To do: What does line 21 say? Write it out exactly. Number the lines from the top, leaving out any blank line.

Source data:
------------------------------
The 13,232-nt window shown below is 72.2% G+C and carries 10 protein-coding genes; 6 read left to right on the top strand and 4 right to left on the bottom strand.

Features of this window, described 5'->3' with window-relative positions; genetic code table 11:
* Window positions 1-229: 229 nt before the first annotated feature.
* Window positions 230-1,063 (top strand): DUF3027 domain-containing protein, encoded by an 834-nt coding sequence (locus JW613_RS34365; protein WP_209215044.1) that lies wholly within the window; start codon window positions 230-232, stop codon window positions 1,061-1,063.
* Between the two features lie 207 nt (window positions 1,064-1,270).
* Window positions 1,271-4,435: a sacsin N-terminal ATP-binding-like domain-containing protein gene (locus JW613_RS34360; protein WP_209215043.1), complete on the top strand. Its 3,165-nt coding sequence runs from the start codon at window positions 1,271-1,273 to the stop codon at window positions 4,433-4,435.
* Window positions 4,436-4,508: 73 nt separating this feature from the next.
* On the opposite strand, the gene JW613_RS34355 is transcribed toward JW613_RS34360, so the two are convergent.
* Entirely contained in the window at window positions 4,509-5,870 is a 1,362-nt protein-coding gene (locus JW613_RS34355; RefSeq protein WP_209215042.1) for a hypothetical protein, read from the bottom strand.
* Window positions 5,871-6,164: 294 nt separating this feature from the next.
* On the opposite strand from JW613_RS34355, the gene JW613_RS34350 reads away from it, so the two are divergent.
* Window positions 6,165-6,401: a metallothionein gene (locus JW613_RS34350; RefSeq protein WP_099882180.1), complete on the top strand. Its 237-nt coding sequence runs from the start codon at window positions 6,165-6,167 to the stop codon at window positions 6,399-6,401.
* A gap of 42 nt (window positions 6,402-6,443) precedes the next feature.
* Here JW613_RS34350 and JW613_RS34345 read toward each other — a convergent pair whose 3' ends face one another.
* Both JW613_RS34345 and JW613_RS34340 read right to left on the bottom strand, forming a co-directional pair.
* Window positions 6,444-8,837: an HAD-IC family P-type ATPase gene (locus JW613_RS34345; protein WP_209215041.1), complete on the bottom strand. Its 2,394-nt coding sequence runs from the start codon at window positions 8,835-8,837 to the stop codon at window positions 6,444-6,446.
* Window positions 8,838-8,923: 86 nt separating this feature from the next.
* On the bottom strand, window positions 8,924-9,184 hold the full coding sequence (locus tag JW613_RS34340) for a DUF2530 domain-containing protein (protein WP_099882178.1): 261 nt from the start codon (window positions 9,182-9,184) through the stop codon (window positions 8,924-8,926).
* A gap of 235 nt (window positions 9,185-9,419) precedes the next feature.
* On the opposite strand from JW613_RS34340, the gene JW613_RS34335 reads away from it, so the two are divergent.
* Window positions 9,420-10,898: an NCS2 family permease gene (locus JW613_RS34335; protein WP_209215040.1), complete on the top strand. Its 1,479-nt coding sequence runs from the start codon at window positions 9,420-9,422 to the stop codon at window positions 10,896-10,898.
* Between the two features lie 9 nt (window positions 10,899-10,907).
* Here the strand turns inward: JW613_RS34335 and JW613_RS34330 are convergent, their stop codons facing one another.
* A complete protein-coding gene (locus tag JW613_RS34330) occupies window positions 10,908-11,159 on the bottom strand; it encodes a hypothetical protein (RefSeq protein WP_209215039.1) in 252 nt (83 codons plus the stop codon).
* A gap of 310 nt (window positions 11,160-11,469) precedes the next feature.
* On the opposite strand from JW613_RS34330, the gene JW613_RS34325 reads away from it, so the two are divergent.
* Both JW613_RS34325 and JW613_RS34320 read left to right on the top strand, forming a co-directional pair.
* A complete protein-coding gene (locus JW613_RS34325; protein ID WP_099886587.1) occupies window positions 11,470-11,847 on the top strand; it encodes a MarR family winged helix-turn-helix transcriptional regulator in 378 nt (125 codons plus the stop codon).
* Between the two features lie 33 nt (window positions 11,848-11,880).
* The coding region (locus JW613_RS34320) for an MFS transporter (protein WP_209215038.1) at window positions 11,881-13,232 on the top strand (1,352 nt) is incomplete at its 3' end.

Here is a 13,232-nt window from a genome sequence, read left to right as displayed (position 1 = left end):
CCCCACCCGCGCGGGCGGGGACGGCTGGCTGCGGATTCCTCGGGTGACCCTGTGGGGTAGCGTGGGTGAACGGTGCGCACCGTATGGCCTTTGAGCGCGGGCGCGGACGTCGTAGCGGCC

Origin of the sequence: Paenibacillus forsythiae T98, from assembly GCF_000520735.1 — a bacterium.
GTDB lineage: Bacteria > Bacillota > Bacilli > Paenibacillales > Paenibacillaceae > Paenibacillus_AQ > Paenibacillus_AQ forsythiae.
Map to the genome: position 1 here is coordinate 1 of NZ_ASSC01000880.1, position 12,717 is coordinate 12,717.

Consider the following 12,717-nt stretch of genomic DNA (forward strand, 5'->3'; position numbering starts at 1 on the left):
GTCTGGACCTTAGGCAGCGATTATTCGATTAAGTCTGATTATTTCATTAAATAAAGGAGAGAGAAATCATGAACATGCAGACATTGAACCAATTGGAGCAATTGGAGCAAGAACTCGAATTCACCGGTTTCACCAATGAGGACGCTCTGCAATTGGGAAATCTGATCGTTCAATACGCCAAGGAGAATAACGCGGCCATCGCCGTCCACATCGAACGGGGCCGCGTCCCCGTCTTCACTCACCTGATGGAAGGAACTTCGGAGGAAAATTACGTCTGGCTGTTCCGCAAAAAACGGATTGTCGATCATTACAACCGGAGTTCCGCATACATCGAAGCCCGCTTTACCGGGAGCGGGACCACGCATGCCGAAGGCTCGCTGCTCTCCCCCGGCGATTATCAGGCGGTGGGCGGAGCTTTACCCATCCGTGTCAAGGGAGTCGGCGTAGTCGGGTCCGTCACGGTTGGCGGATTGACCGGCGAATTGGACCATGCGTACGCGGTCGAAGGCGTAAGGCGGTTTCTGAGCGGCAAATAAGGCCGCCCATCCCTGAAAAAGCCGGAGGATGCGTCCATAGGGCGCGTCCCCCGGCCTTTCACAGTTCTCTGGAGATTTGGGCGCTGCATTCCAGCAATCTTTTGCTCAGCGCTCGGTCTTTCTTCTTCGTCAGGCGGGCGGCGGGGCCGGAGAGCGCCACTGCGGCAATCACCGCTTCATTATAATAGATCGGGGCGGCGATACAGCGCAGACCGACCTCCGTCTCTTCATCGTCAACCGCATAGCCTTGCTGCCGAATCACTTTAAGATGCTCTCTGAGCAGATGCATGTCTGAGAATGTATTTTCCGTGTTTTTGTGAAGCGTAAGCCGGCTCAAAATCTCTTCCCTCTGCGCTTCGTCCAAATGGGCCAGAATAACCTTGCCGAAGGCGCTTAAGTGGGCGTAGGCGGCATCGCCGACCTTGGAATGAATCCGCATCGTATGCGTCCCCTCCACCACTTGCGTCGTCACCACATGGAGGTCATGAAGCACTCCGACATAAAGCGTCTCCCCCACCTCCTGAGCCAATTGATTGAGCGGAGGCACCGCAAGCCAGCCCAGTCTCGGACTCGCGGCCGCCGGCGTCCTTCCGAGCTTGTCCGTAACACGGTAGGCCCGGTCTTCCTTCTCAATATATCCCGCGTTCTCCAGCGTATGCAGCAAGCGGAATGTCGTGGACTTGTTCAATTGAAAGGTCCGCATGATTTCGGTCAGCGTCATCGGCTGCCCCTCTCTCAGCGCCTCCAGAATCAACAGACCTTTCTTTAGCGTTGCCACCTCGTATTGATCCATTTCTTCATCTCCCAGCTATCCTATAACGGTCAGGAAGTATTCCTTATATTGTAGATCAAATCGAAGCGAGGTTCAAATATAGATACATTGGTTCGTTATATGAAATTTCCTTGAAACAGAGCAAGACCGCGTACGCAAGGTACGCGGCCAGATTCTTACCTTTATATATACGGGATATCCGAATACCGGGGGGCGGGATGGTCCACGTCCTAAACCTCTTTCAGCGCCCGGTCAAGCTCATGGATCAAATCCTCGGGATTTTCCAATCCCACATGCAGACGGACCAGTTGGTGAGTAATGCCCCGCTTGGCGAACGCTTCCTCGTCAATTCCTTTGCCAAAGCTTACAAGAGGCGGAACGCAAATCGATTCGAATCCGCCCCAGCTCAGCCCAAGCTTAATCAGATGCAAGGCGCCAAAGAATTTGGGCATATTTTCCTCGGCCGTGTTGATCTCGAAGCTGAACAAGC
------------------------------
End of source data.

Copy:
* Window positions 9,420-10,898: an NCS2 family permease gene (locus JW613_RS34335; protein WP_209215040.1), complete on the top strand. Its 1,479-nt coding sequence runs from the start codon at window positions 9,420-9,422 to the stop codon at window positions 10,896-10,898.